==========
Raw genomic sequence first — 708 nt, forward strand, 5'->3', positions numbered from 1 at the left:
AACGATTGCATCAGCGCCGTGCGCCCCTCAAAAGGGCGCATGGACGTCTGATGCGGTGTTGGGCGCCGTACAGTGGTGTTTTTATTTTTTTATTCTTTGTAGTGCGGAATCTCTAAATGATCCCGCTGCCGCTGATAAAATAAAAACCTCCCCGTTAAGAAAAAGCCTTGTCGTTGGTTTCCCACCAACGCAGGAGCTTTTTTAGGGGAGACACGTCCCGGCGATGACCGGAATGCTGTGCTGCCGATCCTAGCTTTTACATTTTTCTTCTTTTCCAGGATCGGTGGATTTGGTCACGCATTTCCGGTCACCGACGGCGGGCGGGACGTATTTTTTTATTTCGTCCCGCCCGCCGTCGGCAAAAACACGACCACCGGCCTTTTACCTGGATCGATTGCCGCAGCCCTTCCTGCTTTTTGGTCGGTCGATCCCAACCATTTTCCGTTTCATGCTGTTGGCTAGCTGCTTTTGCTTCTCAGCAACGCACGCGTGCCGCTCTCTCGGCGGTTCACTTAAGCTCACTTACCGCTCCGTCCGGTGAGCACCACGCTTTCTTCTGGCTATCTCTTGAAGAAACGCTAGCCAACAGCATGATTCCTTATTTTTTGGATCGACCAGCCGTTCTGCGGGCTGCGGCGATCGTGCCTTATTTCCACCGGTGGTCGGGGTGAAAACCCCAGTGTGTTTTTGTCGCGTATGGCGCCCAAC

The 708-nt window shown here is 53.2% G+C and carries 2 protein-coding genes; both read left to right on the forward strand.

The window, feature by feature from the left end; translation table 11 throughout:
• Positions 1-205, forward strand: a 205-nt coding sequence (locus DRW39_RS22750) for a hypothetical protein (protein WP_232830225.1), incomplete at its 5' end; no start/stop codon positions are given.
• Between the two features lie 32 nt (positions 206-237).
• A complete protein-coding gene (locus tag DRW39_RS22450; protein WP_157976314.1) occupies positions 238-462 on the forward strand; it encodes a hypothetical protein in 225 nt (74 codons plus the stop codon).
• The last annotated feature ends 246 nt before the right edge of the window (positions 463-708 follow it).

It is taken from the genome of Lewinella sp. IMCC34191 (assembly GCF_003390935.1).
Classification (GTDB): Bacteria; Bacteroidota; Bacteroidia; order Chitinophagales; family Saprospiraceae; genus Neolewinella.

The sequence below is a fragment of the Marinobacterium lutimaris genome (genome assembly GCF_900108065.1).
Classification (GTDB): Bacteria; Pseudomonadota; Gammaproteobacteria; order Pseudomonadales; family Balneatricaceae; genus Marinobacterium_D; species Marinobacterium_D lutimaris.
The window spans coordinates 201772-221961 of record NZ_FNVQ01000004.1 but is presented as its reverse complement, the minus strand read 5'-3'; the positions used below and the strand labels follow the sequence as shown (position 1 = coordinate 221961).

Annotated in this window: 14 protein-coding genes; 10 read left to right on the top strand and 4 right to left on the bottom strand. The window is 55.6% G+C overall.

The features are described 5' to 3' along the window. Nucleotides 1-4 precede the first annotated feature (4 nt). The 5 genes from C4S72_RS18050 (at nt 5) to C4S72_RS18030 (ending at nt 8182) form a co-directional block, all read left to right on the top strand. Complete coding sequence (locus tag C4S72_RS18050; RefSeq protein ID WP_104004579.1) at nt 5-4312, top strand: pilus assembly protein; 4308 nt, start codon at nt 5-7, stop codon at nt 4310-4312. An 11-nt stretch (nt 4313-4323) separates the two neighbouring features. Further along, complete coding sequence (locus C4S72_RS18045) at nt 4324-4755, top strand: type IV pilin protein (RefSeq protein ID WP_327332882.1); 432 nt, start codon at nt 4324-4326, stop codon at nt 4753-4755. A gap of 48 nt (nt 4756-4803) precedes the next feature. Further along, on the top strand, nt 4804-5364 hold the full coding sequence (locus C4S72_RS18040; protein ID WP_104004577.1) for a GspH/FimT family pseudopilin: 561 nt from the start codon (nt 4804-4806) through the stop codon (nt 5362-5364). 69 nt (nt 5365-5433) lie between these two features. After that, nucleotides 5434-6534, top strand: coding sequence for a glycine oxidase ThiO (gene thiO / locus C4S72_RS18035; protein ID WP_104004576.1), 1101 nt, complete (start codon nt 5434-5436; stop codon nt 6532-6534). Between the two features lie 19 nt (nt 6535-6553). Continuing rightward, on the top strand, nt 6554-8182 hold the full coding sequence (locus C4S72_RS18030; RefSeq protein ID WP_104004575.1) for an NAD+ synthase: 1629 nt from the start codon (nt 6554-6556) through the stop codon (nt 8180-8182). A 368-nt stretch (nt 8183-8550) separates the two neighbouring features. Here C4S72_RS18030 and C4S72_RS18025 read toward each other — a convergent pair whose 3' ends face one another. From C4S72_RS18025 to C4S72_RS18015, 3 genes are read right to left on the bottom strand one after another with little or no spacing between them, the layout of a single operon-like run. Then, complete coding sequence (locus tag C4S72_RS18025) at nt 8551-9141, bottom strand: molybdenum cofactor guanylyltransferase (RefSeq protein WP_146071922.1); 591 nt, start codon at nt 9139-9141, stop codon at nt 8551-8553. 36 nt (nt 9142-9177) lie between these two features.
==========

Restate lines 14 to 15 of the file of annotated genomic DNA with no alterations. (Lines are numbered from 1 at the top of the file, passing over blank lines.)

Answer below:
Annotated in this window: 14 protein-coding genes; 10 read left to right on the top strand and 4 right to left on the bottom strand. The window is 55.6% G+C overall.

The features are described 5' to 3' along the window. Nucleotides 1-4 precede the first annotated feature (4 nt). The 5 genes from C4S72_RS18050 (at nt 5) to C4S72_RS18030 (ending at nt 8182) form a co-directional block, all read left to right on the top strand. Complete coding sequence (locus tag C4S72_RS18050; RefSeq protein ID WP_104004579.1) at nt 5-4312, top strand: pilus assembly protein; 4308 nt, start codon at nt 5-7, stop codon at nt 4310-4312. An 11-nt stretch (nt 4313-4323) separates the two neighbouring features. Further along, complete coding sequence (locus C4S72_RS18045) at nt 4324-4755, top strand: type IV pilin protein (RefSeq protein ID WP_327332882.1); 432 nt, start codon at nt 4324-4326, stop codon at nt 4753-4755. A gap of 48 nt (nt 4756-4803) precedes the next feature. Further along, on the top strand, nt 4804-5364 hold the full coding sequence (locus C4S72_RS18040; protein ID WP_104004577.1) for a GspH/FimT family pseudopilin: 561 nt from the start codon (nt 4804-4806) through the stop codon (nt 5362-5364). 69 nt (nt 5365-5433) lie between these two features. After that, nucleotides 5434-6534, top strand: coding sequence for a glycine oxidase ThiO (gene thiO / locus C4S72_RS18035; protein ID WP_104004576.1), 1101 nt, complete (start codon nt 5434-5436; stop codon nt 6532-6534). Between the two features lie 19 nt (nt 6535-6553). Continuing rightward, on the top strand, nt 6554-8182 hold the full coding sequence (locus C4S72_RS18030; RefSeq protein ID WP_104004575.1) for an NAD+ synthase: 1629 nt from the start codon (nt 6554-6556) through the stop codon (nt 8180-8182). A 368-nt stretch (nt 8183-8550) separates the two neighbouring features. Here C4S72_RS18030 and C4S72_RS18025 read toward each other — a convergent pair whose 3' ends face one another. From C4S72_RS18025 to C4S72_RS18015, 3 genes are read right to left on the bottom strand one after another with little or no spacing between them, the layout of a single operon-like run. Then, complete coding sequence (locus tag C4S72_RS18025) at nt 8551-9141, bottom strand: molybdenum cofactor guanylyltransferase (RefSeq protein WP_146071922.1); 591 nt, start codon at nt 9139-9141, stop codon at nt 8551-8553. 36 nt (nt 9142-9177) lie between these two features.